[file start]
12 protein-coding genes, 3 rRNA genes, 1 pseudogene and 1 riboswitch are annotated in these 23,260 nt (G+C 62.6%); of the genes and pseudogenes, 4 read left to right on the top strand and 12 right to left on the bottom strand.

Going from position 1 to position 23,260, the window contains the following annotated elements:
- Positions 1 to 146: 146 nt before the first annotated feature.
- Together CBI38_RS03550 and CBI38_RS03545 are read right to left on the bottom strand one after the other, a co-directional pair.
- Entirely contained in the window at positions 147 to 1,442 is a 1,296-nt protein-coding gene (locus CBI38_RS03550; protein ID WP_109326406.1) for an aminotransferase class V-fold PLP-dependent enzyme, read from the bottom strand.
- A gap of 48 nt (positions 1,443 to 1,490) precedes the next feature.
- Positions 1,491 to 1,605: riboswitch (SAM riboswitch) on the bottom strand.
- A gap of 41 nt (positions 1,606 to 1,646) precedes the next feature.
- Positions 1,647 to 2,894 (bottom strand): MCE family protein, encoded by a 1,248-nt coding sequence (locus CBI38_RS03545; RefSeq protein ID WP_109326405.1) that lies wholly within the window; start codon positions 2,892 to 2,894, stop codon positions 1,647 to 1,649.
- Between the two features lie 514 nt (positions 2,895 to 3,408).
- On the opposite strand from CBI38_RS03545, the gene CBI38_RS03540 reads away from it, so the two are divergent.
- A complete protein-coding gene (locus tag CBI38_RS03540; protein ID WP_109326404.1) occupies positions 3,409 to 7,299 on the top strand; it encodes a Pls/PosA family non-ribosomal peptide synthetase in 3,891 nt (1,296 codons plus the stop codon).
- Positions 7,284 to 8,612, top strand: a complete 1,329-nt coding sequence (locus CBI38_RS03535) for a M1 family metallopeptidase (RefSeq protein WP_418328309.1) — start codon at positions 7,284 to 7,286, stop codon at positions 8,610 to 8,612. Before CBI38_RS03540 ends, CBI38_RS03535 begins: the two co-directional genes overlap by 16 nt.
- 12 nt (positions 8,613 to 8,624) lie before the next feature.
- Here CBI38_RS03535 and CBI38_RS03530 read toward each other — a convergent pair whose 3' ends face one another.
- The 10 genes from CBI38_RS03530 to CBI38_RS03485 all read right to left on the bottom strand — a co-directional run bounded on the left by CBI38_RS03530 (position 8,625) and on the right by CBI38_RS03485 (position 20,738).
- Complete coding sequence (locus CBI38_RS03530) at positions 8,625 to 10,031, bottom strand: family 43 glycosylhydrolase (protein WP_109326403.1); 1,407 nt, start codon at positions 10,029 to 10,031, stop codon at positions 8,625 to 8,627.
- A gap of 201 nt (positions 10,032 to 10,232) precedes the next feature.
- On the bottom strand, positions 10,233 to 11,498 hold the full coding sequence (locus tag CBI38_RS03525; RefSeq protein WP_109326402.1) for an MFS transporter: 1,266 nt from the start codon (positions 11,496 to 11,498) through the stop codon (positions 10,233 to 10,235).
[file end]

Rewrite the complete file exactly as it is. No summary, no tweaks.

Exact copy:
12 protein-coding genes, 3 rRNA genes, 1 pseudogene and 1 riboswitch are annotated in these 23,260 nt (G+C 62.6%); of the genes and pseudogenes, 4 read left to right on the top strand and 12 right to left on the bottom strand.

Going from position 1 to position 23,260, the window contains the following annotated elements:
- Positions 1 to 146: 146 nt before the first annotated feature.
- Together CBI38_RS03550 and CBI38_RS03545 are read right to left on the bottom strand one after the other, a co-directional pair.
- Entirely contained in the window at positions 147 to 1,442 is a 1,296-nt protein-coding gene (locus CBI38_RS03550; protein ID WP_109326406.1) for an aminotransferase class V-fold PLP-dependent enzyme, read from the bottom strand.
- A gap of 48 nt (positions 1,443 to 1,490) precedes the next feature.
- Positions 1,491 to 1,605: riboswitch (SAM riboswitch) on the bottom strand.
- A gap of 41 nt (positions 1,606 to 1,646) precedes the next feature.
- Positions 1,647 to 2,894 (bottom strand): MCE family protein, encoded by a 1,248-nt coding sequence (locus CBI38_RS03545; RefSeq protein ID WP_109326405.1) that lies wholly within the window; start codon positions 2,892 to 2,894, stop codon positions 1,647 to 1,649.
- Between the two features lie 514 nt (positions 2,895 to 3,408).
- On the opposite strand from CBI38_RS03545, the gene CBI38_RS03540 reads away from it, so the two are divergent.
- A complete protein-coding gene (locus tag CBI38_RS03540; protein ID WP_109326404.1) occupies positions 3,409 to 7,299 on the top strand; it encodes a Pls/PosA family non-ribosomal peptide synthetase in 3,891 nt (1,296 codons plus the stop codon).
- Positions 7,284 to 8,612, top strand: a complete 1,329-nt coding sequence (locus CBI38_RS03535) for a M1 family metallopeptidase (RefSeq protein WP_418328309.1) — start codon at positions 7,284 to 7,286, stop codon at positions 8,610 to 8,612. Before CBI38_RS03540 ends, CBI38_RS03535 begins: the two co-directional genes overlap by 16 nt.
- 12 nt (positions 8,613 to 8,624) lie before the next feature.
- Here CBI38_RS03535 and CBI38_RS03530 read toward each other — a convergent pair whose 3' ends face one another.
- The 10 genes from CBI38_RS03530 to CBI38_RS03485 all read right to left on the bottom strand — a co-directional run bounded on the left by CBI38_RS03530 (position 8,625) and on the right by CBI38_RS03485 (position 20,738).
- Complete coding sequence (locus CBI38_RS03530) at positions 8,625 to 10,031, bottom strand: family 43 glycosylhydrolase (protein WP_109326403.1); 1,407 nt, start codon at positions 10,029 to 10,031, stop codon at positions 8,625 to 8,627.
- A gap of 201 nt (positions 10,032 to 10,232) precedes the next feature.
- On the bottom strand, positions 10,233 to 11,498 hold the full coding sequence (locus tag CBI38_RS03525; RefSeq protein WP_109326402.1) for an MFS transporter: 1,266 nt from the start codon (positions 11,496 to 11,498) through the stop codon (positions 10,233 to 10,235).